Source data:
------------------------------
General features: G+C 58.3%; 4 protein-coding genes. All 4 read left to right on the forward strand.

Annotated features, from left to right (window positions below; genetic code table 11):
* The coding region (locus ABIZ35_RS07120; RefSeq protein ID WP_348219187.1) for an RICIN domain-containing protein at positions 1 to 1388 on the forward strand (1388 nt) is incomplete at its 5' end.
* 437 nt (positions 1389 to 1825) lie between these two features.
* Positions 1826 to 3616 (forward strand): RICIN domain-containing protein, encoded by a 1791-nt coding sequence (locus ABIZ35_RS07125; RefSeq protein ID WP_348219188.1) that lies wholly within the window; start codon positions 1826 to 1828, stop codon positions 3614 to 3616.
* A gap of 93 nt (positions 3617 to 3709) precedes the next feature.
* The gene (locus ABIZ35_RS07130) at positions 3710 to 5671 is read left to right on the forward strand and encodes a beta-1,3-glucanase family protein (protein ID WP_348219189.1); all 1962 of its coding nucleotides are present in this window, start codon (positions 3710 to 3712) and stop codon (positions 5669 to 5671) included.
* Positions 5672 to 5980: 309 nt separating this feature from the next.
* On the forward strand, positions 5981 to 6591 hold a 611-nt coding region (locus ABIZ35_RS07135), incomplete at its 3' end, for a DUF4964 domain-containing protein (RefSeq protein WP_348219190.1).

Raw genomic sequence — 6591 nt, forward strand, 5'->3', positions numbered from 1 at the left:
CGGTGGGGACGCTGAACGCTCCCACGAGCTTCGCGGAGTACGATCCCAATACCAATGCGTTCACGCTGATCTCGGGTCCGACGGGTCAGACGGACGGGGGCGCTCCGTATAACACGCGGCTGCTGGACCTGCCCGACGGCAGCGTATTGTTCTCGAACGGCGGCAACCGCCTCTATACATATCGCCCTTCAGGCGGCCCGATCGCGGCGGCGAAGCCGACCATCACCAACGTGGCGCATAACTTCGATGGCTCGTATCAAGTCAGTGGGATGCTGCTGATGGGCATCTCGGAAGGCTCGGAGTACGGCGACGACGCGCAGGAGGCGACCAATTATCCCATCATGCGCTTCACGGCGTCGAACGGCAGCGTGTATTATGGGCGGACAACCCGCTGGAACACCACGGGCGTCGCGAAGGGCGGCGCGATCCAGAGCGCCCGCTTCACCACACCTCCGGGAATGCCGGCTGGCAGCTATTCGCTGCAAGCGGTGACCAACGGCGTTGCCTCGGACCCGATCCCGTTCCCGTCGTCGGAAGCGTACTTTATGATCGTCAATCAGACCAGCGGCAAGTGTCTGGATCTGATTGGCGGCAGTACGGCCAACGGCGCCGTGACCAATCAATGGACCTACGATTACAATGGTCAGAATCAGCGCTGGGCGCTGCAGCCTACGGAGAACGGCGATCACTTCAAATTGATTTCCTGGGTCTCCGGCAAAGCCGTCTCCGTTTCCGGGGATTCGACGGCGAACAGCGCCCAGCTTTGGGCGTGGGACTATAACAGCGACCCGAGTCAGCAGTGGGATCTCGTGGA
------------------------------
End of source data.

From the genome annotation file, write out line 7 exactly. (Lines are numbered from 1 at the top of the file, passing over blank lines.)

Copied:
* The gene (locus ABIZ35_RS07130) at positions 3710 to 5671 is read left to right on the forward strand and encodes a beta-1,3-glucanase family protein (protein ID WP_348219189.1); all 1962 of its coding nucleotides are present in this window, start codon (positions 3710 to 3712) and stop codon (positions 5669 to 5671) included.